Recently, a friend asked me why I want to be a designer. I smiled and said “I had my ideas stolen all the time, now I want to sell them instead.” Both of us laughed at the joke as we knew that it could not be further from the truth. Over the years, I have learned that in interior design and maybe in everything else, ideas alone are not enough. It is execution that matters. You are a dreamer when you have great ideas, but you are a winner if you know how to turn those ideas into reality.
Why is execution so important? Because if we don’t know how to implement an idea, we cannot evaluate it. In order to judge if the idea is worthwhile – possible, practical, and budget-friendly – we have to figure out an execution plan. There is information we need to find, materials we need to have, and people we need to know. It would be valuable if we have such knowledge, connection, and experience in advance. An idea might seem very promising until we find out that it would be prohibitively costly or even impossible to execute.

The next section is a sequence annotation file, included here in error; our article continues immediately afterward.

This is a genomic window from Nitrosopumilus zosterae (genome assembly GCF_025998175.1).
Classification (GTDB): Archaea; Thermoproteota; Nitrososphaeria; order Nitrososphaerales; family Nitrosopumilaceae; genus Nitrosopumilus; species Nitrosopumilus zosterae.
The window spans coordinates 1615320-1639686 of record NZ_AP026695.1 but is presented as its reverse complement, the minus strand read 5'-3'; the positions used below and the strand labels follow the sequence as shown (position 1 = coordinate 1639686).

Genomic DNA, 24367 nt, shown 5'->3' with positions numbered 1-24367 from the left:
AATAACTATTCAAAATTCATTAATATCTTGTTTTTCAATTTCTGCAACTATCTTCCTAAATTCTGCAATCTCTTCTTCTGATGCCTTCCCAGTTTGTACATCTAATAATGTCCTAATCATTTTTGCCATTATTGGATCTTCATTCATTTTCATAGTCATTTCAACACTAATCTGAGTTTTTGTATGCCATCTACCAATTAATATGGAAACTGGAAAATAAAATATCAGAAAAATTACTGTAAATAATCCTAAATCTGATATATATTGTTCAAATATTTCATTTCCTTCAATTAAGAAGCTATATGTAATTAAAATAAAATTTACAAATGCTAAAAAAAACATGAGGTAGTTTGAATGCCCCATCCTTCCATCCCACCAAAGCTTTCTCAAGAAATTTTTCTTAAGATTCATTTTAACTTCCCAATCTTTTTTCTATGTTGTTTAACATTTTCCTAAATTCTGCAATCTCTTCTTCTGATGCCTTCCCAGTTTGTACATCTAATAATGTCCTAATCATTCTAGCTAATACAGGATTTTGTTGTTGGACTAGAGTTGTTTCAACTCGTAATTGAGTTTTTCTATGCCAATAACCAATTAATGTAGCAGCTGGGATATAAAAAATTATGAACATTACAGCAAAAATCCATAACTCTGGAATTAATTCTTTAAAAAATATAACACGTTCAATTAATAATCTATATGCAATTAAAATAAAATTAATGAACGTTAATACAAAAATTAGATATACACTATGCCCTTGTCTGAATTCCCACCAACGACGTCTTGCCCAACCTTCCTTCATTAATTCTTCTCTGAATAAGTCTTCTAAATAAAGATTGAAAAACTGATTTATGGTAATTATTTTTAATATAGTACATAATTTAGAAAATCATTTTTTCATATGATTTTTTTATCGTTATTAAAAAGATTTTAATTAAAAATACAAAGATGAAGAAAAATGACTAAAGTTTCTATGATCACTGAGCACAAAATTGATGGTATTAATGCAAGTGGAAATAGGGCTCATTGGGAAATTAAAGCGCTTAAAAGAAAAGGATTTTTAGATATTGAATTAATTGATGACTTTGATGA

Knowing how to follow through with the execution plan is another important matter. From a simple repair project to a more comprehensive renovation, there are so many ways a project can go off track. It is common that a construction project is overdue and over-spent. An interior designer should be not only a thoughtful draftsperson but also a competent project manager. As someone who has done one thing over and over again, the designer can save us from making avoidable mistakes. Even when we have a detailed plan, troubles will arise unexpectedly. Having someone to ask questions and rely on is reassuring.
It is always a big step from a 3D sketch to a completed interior. An interior designer does not just sell ideas, she ensures that the ideas work. She is the bridge between an idea and its materialization. That is why I want to be a designer: to be that bridge and to see my ideas taking place.